I'm coming up on my first full year of being a Mac user since my Lenovo died last August. In honor of the the Apple WWDC 2011 keynote and event, I thought I would take a few minutes to reflect on my transition to the Mac and how I feel about the computer after a year of dedicated use. Despite a few flaws, which I'll cover, the experience with my MacBook Pro has been overwhelmingly positive. In fact, I can definitely say that when this computer no longer holds its value, my next upgrade will also be to a Mac.
For this retrospective, I want to start with the bad and progress to the good so that we can end on the positive notes (which are far greater in this case).
NOTE: Everything beyond this point is 100% personal opinion! I am sure my experience will differ greatly from yours.
Things I Dislike
Without a doubt, the worst feature on this computer is the way it handles windowing. Everything from maximizing, to minimizing, to alt-tabbing is just not up to the level of the Windows OS yet. I have felt this pain from day-one and it is not something that I've ever been able to ever get fully used to. Every time I ALT+TAB when I meant to ALT+~, I reminded of the incompleteness of this feature.
Things I've Discovered Aren't Useful
Spaces. When I was a Windows user, I saw everyone using Spaces at the conferences and it made me really jealous. I always thought it would be awesome to be able to jump back and forth between logically-grouped sets of applications. Then, I got my Mac and realized that Spaces was useless. The problem was that my original perception was founded on a completely false notion: that apps are grouped.
Application are not grouped; rather, there is the currently active application and then there is everything else. With the exception of an IM client, the "current" app is always that huge window maximized in front of me. In other words, it's the one I'm focused on. Everything else is an ALT+TAB away - the space on which it resides is completely and utterly irrelevant.
So what do Spaces do? For me, they only added unnecessary animation (read: delay) between my application toggling.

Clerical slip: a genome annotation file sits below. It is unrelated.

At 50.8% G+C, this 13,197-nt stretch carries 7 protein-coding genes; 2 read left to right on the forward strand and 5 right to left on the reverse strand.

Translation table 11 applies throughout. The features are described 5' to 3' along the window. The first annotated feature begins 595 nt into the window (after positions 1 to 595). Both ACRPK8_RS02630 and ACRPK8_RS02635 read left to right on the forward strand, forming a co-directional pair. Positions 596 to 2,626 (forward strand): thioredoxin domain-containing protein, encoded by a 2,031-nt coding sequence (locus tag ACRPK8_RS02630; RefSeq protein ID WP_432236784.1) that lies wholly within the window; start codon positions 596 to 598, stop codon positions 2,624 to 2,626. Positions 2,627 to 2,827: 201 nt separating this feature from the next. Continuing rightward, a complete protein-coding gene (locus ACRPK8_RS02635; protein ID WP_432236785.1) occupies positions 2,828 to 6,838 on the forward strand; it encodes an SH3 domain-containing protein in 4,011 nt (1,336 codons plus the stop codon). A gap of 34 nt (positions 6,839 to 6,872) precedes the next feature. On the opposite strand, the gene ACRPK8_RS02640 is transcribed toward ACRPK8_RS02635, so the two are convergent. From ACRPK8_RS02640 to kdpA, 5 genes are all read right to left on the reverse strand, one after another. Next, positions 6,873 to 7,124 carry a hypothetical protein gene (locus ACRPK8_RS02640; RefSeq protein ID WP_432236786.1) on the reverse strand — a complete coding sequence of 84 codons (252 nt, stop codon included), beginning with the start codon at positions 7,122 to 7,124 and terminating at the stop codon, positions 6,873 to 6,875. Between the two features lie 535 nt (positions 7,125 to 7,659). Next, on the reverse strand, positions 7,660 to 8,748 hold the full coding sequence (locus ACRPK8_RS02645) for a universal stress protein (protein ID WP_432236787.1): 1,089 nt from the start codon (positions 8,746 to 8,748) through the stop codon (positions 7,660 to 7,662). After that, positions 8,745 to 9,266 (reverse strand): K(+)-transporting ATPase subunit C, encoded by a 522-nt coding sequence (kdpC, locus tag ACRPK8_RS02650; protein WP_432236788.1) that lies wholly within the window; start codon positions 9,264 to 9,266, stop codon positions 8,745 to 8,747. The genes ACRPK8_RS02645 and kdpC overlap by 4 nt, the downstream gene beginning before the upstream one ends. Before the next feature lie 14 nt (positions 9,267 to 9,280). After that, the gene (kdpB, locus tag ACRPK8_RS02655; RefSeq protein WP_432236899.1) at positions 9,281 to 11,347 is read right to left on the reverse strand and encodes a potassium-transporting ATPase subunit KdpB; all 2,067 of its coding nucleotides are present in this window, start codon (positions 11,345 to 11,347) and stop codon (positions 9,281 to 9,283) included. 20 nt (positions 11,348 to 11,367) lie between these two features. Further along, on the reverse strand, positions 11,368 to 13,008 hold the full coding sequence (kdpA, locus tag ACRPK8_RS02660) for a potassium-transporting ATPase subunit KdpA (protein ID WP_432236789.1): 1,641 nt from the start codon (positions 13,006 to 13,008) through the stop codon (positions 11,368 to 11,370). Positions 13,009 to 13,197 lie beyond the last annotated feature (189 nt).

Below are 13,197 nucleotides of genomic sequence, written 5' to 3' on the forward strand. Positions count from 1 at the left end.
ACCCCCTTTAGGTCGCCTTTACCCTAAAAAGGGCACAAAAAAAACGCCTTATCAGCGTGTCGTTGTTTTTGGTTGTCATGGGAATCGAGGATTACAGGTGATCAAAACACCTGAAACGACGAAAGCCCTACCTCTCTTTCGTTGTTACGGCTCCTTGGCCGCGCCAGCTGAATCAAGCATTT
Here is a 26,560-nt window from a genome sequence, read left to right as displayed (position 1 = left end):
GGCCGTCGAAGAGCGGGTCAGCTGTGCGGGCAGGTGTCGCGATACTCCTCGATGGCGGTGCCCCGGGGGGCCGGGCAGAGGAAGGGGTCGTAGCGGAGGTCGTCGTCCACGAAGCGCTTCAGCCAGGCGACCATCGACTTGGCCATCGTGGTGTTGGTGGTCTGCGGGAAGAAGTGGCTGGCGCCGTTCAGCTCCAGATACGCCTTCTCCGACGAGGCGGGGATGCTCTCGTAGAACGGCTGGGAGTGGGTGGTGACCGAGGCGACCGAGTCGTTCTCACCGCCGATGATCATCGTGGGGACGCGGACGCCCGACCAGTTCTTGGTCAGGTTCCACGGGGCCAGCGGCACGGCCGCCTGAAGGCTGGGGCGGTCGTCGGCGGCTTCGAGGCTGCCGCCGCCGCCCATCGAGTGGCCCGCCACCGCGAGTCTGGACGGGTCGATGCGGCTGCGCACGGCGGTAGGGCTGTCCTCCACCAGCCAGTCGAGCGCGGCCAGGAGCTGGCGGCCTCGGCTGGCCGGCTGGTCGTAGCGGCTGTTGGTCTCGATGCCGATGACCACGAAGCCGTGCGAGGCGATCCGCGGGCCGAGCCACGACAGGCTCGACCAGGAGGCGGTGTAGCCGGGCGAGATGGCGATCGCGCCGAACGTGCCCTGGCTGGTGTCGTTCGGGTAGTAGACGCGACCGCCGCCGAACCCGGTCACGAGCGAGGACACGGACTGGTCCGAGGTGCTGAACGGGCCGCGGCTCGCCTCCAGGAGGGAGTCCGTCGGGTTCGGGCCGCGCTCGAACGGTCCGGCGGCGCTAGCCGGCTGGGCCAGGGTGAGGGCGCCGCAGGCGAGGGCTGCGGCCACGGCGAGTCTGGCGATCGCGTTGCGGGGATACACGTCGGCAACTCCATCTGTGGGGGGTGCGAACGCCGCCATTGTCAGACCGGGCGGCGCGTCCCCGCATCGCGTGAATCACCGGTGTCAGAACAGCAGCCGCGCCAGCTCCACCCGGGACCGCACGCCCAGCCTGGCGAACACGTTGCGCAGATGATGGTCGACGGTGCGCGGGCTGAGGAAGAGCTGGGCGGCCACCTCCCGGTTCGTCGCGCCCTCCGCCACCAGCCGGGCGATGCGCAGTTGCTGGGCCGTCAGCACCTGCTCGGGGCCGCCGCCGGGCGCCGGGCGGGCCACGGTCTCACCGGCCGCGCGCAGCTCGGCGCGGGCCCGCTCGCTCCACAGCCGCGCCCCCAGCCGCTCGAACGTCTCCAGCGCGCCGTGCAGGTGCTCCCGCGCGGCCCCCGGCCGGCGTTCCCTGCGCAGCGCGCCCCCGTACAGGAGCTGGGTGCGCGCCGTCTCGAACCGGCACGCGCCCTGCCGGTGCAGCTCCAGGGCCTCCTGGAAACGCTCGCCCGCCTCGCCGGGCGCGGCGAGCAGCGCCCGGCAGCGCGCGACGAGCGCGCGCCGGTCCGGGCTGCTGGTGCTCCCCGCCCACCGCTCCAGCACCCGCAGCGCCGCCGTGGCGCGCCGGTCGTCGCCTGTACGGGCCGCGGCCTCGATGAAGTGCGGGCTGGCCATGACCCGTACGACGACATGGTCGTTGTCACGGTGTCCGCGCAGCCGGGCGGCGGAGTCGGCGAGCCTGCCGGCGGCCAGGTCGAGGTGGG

Expose (ie. Corners). This is another one of those things that looked cool from afar but quickly lost its attractiveness when I started to use it. The only time I ever really triggered an Expose feature was by accident. Though, there was actually one action that I did like for a while; but then I discovered that I could program my mouse's thumb-button to do the same thing and the last useful corner became irrelevant (and the slower option).
Things That Really Whip The Llama's Ass
The good news is, aside from the few items above, pretty much everything else about my MacBook Pro kind of rocks it hardcore style. One of the things that repeatedly surprises me is how much functionality is built directly into the Mac. Every time I wonder if the Mac can do something, a quick Google search typically will reveal that such-and-such feature is already built directly into the operating system.
Need FTP? No problem, it's built-in. Need to turn your Mac into a wireless hotspot? No problem, it's already built-in. Need Apache? No problem, it's got that. This operating system appears to be jam-packed with tons of goodies.
And, I'm quite sure I've only scratch the surface.
One feature that I feel the benefit of on a daily basis is the incredible speed with which the machine Sleeps and Restores. When I tell it to "sleep," it does so instantly. When I hit a button, it pops back on almost immediately. This is amazing! When I was on a Windows machine, waiting for the machine to come out of sleep mode could take upwards of a minute (on a new Windows 7 machine). State-change on the Mac, in general, appears to be a highly optimized and completely pain-free experience.
Now, I know this might sound crazy, but also I believe this MacBook has made me a more well-rounded individual. There's something about it that just makes me feel more adventurous. Whether it's playing on the command line or installing a new programming language and interacting with its REPL, I'm continually finding ways to step outside my comfort zone on this computer. I don't know if it's the machine or it's just where I am in my life; but, there appears to be a correlation (if not a causation).
The machine itself also feels very solid. Even before I was a Mac user, I would have gladly admitted that Apple makes a beautiful machine. And that magnetic power cord - come on! It's like a delighter every single time I go to plug it in.
It took me a couple of months to really get situated on this beast; but all in all, I've been extremely happy with the switch. I have to admit, I am now a "Mac" person. Unless something critical happens, I can't see myself feeling any strong need to switch back to Windows.
UPDATE: Regarding the start-up speed of the Windows machine, David McGuigan may have been correct. I may have been thinking about Windows XP machine, not my Windows 7 machine. Honestly, it was a while ago. And, it's even possible that I was thining about Windows Vista which is what I had restored onto the Lenovo before I then installed W7 on the machine.